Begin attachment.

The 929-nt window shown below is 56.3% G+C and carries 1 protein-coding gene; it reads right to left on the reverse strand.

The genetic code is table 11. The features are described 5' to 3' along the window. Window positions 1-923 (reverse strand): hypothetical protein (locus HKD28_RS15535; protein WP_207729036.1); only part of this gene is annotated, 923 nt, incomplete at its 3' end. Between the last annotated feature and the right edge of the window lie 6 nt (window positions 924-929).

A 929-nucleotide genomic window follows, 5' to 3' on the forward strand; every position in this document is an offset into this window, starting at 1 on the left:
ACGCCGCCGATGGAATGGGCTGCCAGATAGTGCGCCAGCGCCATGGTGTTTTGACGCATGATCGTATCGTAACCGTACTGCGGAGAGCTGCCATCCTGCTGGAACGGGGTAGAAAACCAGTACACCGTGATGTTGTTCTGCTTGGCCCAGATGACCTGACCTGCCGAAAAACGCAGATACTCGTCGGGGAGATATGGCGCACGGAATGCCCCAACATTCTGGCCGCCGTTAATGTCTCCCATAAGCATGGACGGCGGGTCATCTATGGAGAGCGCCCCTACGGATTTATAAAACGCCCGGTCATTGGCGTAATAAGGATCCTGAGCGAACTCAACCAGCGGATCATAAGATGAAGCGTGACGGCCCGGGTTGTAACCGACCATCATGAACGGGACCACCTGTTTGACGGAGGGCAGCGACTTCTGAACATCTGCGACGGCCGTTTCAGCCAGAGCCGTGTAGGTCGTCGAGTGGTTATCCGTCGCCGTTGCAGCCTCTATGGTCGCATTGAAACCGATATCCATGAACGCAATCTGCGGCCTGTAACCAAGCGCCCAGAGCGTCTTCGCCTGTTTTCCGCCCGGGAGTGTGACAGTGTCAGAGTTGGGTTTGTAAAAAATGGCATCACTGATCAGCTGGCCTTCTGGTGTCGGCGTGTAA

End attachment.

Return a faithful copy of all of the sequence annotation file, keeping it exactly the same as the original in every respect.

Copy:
The 929-nt window shown below is 56.3% G+C and carries 1 protein-coding gene; it reads right to left on the reverse strand.

The genetic code is table 11. The features are described 5' to 3' along the window. Window positions 1-923 (reverse strand): hypothetical protein (locus HKD28_RS15535; protein WP_207729036.1); only part of this gene is annotated, 923 nt, incomplete at its 3' end. Between the last annotated feature and the right edge of the window lie 6 nt (window positions 924-929).

A 929-nucleotide genomic window follows, 5' to 3' on the forward strand; every position in this document is an offset into this window, starting at 1 on the left:
ACGCCGCCGATGGAATGGGCTGCCAGATAGTGCGCCAGCGCCATGGTGTTTTGACGCATGATCGTATCGTAACCGTACTGCGGAGAGCTGCCATCCTGCTGGAACGGGGTAGAAAACCAGTACACCGTGATGTTGTTCTGCTTGGCCCAGATGACCTGACCTGCCGAAAAACGCAGATACTCGTCGGGGAGATATGGCGCACGGAATGCCCCAACATTCTGGCCGCCGTTAATGTCTCCCATAAGCATGGACGGCGGGTCATCTATGGAGAGCGCCCCTACGGATTTATAAAACGCCCGGTCATTGGCGTAATAAGGATCCTGAGCGAACTCAACCAGCGGATCATAAGATGAAGCGTGACGGCCCGGGTTGTAACCGACCATCATGAACGGGACCACCTGTTTGACGGAGGGCAGCGACTTCTGAACATCTGCGACGGCCGTTTCAGCCAGAGCCGTGTAGGTCGTCGAGTGGTTATCCGTCGCCGTTGCAGCCTCTATGGTCGCATTGAAACCGATATCCATGAACGCAATCTGCGGCCTGTAACCAAGCGCCCAGAGCGTCTTCGCCTGTTTTCCGCCCGGGAGTGTGACAGTGTCAGAGTTGGGTTTGTAAAAAATGGCATCACTGATCAGCTGGCCTTCTGGTGTCGGCGTGTAA